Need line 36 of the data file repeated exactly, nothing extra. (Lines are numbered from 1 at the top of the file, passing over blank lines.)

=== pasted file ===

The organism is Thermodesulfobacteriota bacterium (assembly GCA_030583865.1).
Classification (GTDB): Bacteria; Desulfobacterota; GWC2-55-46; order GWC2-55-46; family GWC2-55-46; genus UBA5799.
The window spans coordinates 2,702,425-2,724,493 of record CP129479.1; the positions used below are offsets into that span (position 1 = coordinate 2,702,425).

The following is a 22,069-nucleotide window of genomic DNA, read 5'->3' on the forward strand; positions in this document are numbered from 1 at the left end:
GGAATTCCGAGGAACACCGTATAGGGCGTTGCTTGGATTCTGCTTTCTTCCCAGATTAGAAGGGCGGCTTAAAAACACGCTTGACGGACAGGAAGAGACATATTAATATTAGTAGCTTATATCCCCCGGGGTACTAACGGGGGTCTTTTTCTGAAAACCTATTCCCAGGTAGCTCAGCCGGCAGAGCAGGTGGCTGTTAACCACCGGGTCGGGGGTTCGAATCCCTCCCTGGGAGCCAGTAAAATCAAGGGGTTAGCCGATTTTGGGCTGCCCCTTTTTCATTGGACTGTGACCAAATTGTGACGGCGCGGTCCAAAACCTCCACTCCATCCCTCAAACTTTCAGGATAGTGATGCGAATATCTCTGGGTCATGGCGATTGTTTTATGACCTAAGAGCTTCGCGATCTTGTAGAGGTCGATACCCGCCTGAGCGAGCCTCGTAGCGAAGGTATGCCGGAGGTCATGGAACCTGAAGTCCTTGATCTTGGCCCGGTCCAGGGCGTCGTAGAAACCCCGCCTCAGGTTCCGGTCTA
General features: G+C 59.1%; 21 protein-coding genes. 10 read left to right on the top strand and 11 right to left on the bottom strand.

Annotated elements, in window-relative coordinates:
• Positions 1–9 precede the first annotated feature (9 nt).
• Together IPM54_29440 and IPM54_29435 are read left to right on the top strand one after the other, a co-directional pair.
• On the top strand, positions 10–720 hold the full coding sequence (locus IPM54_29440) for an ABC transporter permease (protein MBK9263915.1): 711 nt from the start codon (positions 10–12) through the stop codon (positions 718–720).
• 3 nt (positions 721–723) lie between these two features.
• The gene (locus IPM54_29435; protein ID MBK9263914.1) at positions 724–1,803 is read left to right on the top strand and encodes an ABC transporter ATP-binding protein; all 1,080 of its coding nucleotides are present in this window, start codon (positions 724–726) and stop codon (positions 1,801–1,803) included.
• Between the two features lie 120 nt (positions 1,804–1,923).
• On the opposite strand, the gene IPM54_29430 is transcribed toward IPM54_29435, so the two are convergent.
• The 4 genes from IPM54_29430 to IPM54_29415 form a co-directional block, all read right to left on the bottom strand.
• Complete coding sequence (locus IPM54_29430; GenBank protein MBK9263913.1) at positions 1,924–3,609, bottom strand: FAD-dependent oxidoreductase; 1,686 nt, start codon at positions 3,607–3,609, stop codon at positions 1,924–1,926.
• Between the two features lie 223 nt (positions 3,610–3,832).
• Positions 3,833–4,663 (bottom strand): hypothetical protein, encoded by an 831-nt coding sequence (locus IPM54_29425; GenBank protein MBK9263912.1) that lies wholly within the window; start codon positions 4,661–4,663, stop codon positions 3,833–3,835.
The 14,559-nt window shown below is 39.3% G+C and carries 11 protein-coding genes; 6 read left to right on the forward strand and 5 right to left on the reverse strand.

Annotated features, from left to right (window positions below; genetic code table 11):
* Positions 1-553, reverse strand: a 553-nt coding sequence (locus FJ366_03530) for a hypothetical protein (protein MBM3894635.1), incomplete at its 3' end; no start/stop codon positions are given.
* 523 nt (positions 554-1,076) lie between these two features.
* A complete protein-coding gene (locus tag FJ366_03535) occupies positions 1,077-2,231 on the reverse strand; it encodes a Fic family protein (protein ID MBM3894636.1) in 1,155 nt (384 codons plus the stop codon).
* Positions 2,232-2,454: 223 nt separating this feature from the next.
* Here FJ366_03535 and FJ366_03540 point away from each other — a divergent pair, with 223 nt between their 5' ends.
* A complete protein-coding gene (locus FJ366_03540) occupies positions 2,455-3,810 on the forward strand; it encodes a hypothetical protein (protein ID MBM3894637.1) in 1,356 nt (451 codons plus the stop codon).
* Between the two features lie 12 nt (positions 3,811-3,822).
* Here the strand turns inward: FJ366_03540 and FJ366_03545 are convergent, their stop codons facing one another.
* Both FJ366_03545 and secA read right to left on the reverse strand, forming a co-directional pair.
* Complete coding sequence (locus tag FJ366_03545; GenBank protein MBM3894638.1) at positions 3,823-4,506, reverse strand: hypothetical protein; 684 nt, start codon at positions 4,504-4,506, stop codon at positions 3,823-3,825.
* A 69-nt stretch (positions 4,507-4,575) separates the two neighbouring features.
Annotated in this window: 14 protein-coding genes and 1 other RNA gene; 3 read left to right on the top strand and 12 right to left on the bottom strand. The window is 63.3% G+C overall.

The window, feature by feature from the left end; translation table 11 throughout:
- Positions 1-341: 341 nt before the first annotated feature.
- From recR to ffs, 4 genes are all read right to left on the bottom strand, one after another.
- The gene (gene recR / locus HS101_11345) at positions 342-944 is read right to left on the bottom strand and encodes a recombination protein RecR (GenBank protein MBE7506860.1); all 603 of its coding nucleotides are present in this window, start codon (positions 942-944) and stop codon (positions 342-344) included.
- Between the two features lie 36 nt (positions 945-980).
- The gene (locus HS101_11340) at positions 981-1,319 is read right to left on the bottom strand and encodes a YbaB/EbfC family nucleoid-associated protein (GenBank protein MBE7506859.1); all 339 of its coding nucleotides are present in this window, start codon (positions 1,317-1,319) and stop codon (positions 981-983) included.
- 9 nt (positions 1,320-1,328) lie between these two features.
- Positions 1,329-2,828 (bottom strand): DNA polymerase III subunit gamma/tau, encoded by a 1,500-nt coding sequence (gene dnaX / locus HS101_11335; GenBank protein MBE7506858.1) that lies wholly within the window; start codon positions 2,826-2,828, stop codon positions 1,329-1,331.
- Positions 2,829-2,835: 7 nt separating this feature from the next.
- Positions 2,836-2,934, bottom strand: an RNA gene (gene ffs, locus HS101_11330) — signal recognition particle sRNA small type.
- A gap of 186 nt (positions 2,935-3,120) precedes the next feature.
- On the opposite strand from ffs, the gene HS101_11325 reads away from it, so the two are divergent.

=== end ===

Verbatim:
- The gene (gene recR / locus HS101_11345) at positions 342-944 is read right to left on the bottom strand and encodes a recombination protein RecR (GenBank protein MBE7506860.1); all 603 of its coding nucleotides are present in this window, start codon (positions 942-944) and stop codon (positions 342-344) included.